Jislaine Marc: Dead, at age 15, because she was poor and Haitian.
Laws Suddenly Matter Again! Mayor Ed Murray says the city will start issuing cease-and-desist orders to rideshare companies if they keep operating. The City Council regulations that legalized them last month have been suspended, after the companies' coalition group introduced a ballot referendum that temporarily overturns them. Darn! I was planning on booking a ride with a hot new company on the market called Hoopty.
Meditation Class at Monroe Prison: Makes the inmates "feel more human."
Owls Are To Blame For San Francisco's Housing Affordability Troubles: Don't ask. Just go read this piece.
Seattle Is The Second-Safest City for Walking/Biking: That's according to a new study of fatality rates by the Alliance for Biking and Walking. Boston's in first, but maybe we'll catch up when once our own bike share program is up and running?
Ferry Tragedy In South Korea: The death toll is up to 52, as divers begin to recover bodies, and about 250 people are still missing. Families of the victims are hopping mad at authorities for what they see as a lethargic response to the boat's sinking. At a government briefing, "one man tried to choke a coastguard lieutenant and punch a maritime policeman."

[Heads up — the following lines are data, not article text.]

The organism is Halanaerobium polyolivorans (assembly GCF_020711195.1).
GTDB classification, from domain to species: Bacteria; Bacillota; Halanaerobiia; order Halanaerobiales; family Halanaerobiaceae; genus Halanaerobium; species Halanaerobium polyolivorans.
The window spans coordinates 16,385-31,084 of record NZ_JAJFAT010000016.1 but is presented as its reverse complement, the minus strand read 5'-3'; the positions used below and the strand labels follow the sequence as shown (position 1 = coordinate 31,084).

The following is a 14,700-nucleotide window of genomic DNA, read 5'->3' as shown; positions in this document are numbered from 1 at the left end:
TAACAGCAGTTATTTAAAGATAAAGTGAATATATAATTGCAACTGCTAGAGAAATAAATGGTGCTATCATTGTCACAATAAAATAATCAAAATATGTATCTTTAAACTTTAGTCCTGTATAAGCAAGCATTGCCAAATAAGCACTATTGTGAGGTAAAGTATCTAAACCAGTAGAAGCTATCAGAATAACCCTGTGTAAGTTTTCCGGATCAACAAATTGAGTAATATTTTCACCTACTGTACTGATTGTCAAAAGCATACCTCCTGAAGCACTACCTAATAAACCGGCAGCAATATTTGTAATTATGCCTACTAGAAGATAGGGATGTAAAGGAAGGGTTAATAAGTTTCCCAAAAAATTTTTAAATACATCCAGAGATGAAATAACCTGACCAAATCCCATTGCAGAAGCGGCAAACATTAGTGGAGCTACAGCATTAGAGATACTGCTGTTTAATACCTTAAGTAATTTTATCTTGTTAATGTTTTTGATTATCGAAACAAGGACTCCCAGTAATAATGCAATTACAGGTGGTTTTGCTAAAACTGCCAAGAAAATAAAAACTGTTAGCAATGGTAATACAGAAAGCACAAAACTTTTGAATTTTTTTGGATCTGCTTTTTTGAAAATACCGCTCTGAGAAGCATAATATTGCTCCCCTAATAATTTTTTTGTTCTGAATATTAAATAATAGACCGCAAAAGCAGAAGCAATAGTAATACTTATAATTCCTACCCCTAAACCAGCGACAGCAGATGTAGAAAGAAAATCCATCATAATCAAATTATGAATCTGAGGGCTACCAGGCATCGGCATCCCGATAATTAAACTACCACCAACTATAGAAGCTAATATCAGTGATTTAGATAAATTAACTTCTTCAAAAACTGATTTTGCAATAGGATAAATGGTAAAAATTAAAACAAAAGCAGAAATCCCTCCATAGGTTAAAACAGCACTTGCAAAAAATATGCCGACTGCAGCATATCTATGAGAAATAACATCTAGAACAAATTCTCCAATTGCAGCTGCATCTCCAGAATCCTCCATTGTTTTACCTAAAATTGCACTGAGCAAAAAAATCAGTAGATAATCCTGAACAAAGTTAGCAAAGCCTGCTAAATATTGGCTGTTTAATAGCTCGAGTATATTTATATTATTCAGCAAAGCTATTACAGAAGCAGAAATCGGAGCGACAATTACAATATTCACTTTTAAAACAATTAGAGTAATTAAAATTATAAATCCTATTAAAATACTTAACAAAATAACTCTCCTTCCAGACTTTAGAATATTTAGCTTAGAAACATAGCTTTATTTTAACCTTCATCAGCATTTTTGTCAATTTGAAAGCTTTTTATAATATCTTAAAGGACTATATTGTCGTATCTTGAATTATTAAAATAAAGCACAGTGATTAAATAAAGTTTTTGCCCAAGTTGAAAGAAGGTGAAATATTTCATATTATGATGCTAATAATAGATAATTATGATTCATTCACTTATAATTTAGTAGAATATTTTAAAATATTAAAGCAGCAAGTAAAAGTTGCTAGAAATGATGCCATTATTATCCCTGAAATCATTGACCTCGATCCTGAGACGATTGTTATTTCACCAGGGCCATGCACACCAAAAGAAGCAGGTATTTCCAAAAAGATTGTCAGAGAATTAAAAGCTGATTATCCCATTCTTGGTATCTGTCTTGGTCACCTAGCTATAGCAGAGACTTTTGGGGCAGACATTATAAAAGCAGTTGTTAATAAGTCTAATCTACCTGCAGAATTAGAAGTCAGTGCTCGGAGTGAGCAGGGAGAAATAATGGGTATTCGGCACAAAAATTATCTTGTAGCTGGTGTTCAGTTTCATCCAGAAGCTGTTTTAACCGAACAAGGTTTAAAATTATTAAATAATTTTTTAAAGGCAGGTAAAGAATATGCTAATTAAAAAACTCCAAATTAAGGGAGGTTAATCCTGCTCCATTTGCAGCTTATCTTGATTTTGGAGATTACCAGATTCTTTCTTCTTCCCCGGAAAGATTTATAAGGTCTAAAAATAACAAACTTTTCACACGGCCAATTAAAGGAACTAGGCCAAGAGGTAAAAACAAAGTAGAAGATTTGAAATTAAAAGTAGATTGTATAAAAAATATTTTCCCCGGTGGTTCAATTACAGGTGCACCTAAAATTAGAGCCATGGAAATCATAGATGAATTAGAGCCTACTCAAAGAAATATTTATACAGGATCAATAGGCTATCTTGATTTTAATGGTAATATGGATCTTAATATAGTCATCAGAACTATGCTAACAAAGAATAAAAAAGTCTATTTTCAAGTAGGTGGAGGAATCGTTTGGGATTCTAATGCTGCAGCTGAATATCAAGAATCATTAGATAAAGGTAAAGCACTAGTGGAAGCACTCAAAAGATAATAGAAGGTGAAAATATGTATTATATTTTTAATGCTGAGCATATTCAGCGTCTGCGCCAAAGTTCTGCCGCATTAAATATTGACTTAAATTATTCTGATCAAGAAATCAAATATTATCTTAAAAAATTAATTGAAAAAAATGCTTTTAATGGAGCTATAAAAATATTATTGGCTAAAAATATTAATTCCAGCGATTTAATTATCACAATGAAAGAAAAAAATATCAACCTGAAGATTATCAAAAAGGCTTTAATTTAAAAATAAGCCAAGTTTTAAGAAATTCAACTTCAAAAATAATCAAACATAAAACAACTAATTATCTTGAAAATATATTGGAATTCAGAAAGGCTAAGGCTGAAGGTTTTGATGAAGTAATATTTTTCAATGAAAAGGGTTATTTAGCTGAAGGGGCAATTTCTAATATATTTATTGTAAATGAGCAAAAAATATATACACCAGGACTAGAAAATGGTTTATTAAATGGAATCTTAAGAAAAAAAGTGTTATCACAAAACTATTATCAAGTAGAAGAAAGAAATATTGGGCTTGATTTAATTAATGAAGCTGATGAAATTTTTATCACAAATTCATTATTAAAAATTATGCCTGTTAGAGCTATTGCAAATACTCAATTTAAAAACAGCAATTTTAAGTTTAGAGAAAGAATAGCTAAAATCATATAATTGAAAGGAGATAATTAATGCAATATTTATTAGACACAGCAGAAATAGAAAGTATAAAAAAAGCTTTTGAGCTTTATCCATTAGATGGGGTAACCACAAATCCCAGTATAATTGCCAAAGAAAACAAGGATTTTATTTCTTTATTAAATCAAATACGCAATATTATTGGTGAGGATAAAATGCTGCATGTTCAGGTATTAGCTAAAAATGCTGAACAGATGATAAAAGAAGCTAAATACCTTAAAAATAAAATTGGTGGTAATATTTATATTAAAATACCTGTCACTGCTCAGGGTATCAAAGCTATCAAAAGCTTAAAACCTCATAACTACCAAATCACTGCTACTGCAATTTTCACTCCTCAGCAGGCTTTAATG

French Workers Protest Layoffs With Flair: "Inside the factory, workers have piled wooden palettes and sheets of cardboard around a car, next to a crudely written sign with the word 'BOOM' on it in red spray paint."
Former Harvard University Prez, Treasury Secretary, and Obama Economic Advisor Larry Summers: Is a colossal slimebag, according to Elizabeth Warren's new book. I hate what this says about how power operates in this country—that it's not just wealthy people that run things, but a petty and insular clique of them:
In 2008, Warren joined a five-person congressional-oversight panel whose creation was mandated by the seven-hundred-billion-dollar bailout. She found that thrilling and maddening, too. In the spring of 2009, after the panel issued its third report, critical of the bailout, Larry Summers took Warren out to dinner in Washington and, she recalls, told her that she had a choice to make. She could be an insider or an outsider, but if she was going to be an insider she needed to understand one unbreakable rule about insiders: "They don’t criticize other insiders."